Erin and pork chops!

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From Dish Rachelle:

Tomato and Artichoke "Poached" Tilipia with Potatoes

Fact: I sometimes eat dinner alone.

Fact: I can’t eat enough artichokes.

Fact: I once lived in New Orleans.

I lived in NOLA for two months last fall, where I ate jambalaya, catfish po-boys, fried green tomatoes and tasted varieties of gumbo to my heart’s content. (I also rode a bicycle as my primary source of transportation, which is probably why I didn’t come home with a big fry-belly). Big Easy dishes are bright, spicy, improvisational, and often favor fish and meats that are considered less than prime – like catfish, which is very inexpensive, and turkey’s necks. This dish isn’t an imitation of any particular meal I ate down south, but it does remind me of the homey, free-form meals served even in the most esteemed NOLA restaurants. Made with economical tilapia (which is low in Omega-3s, but is also mercury-free), a ripe tomato fresh from Jersey, and canned artichokes (delicious year-round and which do, surprisingly, show up every once in a while in a jambalaya supreme), this tilapia and vegetable stew is my healthier version of comfort food.

A note about the seasoning: The Boy and I picked up some “Big Kevin’s Bayou Blend” at the New Orleans School of Cooking. It’s available online, and worth getting your hands on, but you’d no doubt get a similar flavor from a dry rub of salt, pepper, onion powder, old bay, cayenne, oregano, and paprika (all standard in NOLA cooking). The potatoes, also cooked with a dash or two of cayenne, add some additional spice, and provide richness without the cream or animal fat ever-present in southern preparations.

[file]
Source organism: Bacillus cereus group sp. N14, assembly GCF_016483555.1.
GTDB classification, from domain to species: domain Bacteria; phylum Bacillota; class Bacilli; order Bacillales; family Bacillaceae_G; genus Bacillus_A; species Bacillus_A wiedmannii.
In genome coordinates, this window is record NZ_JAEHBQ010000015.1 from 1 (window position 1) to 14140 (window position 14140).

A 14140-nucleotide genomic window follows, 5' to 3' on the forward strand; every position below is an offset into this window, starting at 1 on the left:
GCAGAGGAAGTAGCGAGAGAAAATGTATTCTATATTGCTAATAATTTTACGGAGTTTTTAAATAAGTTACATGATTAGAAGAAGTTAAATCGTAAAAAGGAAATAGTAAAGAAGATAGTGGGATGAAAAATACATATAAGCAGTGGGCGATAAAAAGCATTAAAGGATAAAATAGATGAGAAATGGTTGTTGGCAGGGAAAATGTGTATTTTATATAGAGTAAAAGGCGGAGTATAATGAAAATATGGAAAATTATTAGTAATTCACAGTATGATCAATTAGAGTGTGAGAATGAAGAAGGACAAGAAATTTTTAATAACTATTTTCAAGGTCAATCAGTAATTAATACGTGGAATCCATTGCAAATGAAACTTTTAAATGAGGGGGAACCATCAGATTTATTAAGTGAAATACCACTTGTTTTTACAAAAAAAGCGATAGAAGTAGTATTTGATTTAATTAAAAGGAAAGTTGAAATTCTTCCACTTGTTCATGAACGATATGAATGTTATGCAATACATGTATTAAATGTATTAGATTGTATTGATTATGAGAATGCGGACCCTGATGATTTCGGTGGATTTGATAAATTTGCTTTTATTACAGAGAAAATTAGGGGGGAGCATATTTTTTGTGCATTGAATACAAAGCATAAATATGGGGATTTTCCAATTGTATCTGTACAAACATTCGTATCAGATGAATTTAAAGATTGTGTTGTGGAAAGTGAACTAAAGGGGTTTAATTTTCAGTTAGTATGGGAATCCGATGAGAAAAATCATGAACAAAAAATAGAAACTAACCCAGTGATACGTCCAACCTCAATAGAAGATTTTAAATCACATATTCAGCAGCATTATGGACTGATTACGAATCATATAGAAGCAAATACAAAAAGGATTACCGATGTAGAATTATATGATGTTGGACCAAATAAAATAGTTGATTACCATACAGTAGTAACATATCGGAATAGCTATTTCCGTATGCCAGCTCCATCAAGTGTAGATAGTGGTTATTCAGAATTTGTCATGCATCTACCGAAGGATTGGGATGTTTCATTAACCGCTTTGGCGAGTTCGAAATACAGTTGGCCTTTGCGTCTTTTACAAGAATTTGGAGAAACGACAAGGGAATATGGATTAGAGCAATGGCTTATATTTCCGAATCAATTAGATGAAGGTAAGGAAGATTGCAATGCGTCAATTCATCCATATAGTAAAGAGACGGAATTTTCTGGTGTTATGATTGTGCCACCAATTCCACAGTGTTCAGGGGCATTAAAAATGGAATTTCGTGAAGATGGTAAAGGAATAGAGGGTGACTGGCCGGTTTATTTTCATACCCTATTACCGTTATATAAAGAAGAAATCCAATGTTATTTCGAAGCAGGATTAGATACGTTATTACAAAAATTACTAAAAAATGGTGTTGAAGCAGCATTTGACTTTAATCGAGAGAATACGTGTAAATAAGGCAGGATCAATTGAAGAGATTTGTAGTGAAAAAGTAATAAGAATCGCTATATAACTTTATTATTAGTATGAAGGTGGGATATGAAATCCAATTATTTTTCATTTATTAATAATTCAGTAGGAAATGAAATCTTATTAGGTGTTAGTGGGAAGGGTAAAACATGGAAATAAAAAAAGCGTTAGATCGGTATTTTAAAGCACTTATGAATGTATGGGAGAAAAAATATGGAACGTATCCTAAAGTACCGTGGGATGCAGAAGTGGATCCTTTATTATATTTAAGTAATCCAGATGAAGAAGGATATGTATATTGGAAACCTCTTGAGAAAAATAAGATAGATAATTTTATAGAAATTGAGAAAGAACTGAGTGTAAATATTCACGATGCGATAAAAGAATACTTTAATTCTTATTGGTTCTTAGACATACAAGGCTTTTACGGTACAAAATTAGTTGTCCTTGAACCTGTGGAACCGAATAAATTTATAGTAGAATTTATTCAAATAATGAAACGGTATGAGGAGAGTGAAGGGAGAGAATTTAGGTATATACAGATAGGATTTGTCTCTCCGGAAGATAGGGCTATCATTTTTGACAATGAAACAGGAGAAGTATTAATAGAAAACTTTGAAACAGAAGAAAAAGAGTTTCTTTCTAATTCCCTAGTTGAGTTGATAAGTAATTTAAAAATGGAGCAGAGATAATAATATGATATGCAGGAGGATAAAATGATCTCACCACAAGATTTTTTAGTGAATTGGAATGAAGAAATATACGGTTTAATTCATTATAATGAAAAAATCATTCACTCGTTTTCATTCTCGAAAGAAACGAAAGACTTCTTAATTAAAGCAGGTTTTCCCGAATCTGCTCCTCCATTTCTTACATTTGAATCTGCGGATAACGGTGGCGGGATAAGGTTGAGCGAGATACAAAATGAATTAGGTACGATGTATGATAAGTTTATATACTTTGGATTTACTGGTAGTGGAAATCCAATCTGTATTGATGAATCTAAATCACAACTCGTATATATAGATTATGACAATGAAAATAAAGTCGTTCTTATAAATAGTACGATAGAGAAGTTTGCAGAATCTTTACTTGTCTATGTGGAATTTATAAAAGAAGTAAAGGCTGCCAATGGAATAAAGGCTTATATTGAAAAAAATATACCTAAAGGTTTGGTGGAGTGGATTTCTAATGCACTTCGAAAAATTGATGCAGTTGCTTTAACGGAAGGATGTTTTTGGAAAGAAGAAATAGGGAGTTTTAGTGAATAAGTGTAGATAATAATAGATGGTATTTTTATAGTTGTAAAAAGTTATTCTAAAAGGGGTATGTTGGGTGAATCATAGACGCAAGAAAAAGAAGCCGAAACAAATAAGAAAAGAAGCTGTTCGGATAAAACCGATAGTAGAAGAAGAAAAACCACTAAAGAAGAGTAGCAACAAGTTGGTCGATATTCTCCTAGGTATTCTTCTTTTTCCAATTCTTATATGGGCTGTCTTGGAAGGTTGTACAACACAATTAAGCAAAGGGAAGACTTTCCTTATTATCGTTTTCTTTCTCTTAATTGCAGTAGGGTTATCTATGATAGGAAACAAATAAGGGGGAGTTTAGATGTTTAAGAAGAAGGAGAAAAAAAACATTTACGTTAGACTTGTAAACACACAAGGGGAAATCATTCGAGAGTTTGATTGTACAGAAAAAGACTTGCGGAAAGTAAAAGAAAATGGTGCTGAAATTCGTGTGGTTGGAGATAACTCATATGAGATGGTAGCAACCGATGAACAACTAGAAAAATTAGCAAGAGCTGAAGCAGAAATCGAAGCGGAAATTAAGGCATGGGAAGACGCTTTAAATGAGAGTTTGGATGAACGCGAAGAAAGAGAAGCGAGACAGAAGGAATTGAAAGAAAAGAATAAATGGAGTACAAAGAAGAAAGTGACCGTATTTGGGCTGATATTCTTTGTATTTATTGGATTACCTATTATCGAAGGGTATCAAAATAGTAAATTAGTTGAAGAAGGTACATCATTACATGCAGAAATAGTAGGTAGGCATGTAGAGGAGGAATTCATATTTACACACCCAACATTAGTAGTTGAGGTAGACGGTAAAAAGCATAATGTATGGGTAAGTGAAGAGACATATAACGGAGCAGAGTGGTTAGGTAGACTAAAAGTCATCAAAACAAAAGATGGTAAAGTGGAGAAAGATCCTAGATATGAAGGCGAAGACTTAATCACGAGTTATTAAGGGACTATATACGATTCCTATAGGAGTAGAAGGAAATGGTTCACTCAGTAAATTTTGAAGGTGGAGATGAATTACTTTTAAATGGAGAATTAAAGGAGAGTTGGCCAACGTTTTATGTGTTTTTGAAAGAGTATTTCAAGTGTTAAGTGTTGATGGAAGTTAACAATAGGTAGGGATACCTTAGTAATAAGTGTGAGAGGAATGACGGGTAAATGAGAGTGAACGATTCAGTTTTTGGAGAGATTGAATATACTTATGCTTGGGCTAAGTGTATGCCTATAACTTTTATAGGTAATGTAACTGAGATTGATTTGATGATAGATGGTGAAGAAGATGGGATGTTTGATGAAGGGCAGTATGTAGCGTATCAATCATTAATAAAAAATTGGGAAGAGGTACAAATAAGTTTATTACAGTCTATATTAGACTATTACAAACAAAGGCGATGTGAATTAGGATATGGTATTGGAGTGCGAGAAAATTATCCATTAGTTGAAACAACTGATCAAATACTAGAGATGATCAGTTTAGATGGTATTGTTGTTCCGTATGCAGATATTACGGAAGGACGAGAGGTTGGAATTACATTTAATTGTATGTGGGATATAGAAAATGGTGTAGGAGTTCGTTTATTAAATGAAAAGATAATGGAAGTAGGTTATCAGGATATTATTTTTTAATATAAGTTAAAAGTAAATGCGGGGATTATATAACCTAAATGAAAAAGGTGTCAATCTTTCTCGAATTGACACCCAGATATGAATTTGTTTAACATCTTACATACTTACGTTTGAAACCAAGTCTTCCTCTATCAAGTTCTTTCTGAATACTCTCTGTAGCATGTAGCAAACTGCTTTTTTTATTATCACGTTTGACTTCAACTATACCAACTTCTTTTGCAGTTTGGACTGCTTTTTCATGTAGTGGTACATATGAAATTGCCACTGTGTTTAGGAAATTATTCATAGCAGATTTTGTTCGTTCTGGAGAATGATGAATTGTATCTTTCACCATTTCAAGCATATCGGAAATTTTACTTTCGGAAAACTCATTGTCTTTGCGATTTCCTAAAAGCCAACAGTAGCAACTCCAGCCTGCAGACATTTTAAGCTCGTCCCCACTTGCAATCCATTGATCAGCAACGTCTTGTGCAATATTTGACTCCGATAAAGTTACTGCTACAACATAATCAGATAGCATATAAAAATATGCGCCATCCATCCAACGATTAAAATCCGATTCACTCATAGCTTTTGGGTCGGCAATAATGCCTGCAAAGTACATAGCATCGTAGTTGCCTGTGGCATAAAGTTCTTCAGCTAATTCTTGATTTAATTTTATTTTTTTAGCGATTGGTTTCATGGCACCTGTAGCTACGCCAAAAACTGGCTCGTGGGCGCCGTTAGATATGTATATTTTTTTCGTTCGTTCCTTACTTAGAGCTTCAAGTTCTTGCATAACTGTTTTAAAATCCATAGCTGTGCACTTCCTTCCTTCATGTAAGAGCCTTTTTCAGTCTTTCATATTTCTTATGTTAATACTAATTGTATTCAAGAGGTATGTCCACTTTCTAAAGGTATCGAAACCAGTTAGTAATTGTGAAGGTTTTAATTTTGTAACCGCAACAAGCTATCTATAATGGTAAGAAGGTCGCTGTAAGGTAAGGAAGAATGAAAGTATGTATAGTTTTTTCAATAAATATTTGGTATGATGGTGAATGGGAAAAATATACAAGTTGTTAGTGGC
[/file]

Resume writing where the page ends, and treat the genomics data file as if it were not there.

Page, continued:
Ingredients (Serves 2 moderate portions, or 1 dinner with leftovers)

For fried potatoes:
1 medium-sized waxy red potato, diced
¼ cup diced onion
1 clove garlic, chopped
Salt & Pepper

Heat 1 tbsp. olive oil in a saucepan over medium heat. Add onion and garlic and saute 1-2 minutes, until flavors release. Add potato and season with cayenne and black pepper (to taste). DO NOT season with salt until potatoes are very nearly done. The salt causes potatoes to retain water, thus making them resistant to crisping. Toss and turn heat down to low. When the potatoes are soft (poke them with a fork) and the fish is ready to serve, turn heat up to high for a minute or so, until potatoes are crispy on the outside. Season with salt.

Frying potatoes

For Tilapia:
1 boneless tilapia fillet, roughly 4 oz
1 clove garlic, chopped
1 tomato, roughly diced
2-3 canned artichoke hearts such as Roland’s organic, chopped (reserve juices from can)
baby spinach
Big Kevin’s Bayou Blend Seasoning, or a dry rub of salt, pepper, onion powder, old bay, cayenne, oregano, and paprika (feel free to experiment)

Rub tilapia fillet with seasoning on both sides, giving it a nice dry coat. Heat 1 tbsp. olive oil in a large saucepan over medium heat. Add seasoned fillet and cook 2-3 minutes on both sides, until firm and opaque. Reserve to plate. Add chopped tomatoes and artichoke hearts and saute 1-2 minutes, or until tomatoes soften. Add 2-3 tblsp. artichoke juices to moisten. Toss and cover sauce with fresh spinach leaves, seasoning veggies LIGHTLY with salt and pepper. Return fish fillet to the pan, spooning some of the vegetable mixture over it. This is where the poaching comes in: the tilapia is mostly cooked, but the liquid from the tomato and the artichokes adds moisture and flakiness to the fish. Cover pan and cook until spinach leaves are wilted, another 2-3 minutes.

Tilapia in panTilapia buried

Serve immediately over fried potatoes. Another hallmark of NOLA food: the leftovers are always terrific for lunch.

Rachelle and Tilapia